Featured image courtesy IBTimes
On the day Britain found out that it chose to leave the EU, I became British. It was supposed to be a special day for me. After 5 years and thousands of pounds I was receiving validation of the person that I believed I was inside. I’ve been British for a long time now. I just needed something to prove it. The morning of the ceremony I was working from home, while watching the saga unfold on BBC. I began directing my turmoil and anguish at my sleeping spouse, who had voted for Brexit. The pound had dropped, the markets were crashing! Our initial focus was on the macro issues that were affecting this nation. Soon to be mine. Not only was I becoming British, but as soon as I did, I automatically surrendered my Sri Lankan nationality. In all this confusion it didn’t occur to me that I was going to also become “European”.
At the ceremony in the red brick Registrar’s Office, decked with plush seats and a portrait of her Majesty, the Registrar welcomed me to the United Kingdom and I took an oath to Queen and country. There was no mention of the European Union. At that moment I was celebrating becoming British. Then the micro effects of this watershed moment hit me. I now need to apply for a passport- was it to be a European Union one? I am due to travel quite a bit for work and my husband as an Engineer for an Airline hops, skips and jumps all over Europe- what does this mean for us?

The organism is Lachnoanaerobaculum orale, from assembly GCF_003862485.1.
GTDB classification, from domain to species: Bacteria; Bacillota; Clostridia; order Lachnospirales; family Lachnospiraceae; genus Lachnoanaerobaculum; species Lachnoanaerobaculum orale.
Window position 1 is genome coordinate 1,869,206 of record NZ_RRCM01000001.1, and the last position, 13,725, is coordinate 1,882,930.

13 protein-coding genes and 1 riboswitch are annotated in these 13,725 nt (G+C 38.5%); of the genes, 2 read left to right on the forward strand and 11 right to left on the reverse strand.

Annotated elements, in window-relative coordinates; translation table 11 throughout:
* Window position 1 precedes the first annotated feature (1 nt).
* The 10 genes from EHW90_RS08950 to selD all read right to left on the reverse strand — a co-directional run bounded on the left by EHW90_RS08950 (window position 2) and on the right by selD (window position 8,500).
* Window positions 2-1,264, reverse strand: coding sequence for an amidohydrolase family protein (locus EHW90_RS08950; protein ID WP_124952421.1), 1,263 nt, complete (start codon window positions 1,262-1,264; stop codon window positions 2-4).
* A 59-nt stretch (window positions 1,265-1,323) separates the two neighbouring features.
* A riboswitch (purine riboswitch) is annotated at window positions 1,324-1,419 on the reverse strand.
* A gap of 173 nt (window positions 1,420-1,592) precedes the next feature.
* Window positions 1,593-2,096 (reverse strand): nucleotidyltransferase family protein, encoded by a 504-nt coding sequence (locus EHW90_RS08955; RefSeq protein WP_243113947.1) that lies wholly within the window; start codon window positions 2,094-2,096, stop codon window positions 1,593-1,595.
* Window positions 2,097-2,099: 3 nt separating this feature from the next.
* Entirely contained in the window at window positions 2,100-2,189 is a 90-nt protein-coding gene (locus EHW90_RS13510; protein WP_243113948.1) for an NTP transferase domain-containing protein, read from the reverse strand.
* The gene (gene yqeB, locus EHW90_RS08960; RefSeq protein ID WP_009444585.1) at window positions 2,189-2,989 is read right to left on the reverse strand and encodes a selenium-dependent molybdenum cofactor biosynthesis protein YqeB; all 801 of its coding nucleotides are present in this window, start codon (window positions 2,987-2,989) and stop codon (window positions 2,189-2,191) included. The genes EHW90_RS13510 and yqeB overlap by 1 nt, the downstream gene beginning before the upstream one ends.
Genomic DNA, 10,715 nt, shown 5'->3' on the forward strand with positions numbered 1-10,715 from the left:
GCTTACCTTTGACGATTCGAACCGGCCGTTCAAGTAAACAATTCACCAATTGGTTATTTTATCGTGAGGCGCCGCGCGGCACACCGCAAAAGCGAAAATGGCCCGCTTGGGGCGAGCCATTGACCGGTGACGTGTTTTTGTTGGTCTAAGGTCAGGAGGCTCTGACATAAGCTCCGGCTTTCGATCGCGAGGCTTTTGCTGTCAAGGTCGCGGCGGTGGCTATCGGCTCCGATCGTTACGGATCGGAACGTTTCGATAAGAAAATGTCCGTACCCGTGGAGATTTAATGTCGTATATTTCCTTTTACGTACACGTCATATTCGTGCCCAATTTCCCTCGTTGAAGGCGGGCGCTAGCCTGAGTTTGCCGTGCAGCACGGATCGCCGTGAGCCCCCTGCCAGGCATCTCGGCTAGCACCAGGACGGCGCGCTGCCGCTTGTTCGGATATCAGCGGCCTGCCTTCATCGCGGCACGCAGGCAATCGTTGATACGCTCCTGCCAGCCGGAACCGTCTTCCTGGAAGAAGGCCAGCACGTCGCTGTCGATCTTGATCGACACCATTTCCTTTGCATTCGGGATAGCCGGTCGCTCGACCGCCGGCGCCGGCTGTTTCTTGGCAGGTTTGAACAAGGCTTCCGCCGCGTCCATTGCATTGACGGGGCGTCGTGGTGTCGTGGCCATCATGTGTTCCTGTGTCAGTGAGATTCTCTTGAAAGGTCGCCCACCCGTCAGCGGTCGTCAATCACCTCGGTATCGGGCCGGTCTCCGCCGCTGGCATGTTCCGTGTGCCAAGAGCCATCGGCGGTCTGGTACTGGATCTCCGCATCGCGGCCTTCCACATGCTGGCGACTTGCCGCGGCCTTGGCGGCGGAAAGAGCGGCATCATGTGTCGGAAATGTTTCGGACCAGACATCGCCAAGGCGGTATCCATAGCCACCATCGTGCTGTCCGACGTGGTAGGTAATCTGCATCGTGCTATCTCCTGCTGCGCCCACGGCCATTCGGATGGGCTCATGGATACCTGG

Taking on the responsibility of being British previously may have meant coagulating a European identity. In my slightly indeterminate case, having already felt British, I began contemplating if I ever felt European. Now that I was officially British I didn’t feel the need to come to terms with not being European having never felt it.
For me the EU was more about the free movement of goods and services- something I learned in economics class at school. Following the Second World War the aim to create a united Europe with its many caveats of EU currency or not, Schengen area or not, Single Market or not did confuse the rest of us. In my history books Britain was always positioned as “with Europe but not of Europe”. If so why was I feeling so upset over the vote by British people to leave?
Was it because I finally felt like I had gained validation and entry to enjoy the free movement across the region merely with an EU driver’s licence, or because I didn’t like the attitude of the campaigners such as UKIP Leader Nigel Farage who clearly had their own agendas, or because I believe that such a decision should be made on what is good for the country on an economic level- because British people will never really consider themselves European. Britain has always felt and been separate, geographically, linguistically and in the sense of National pride. So the EU marriage had always seemed like an economic decision to me.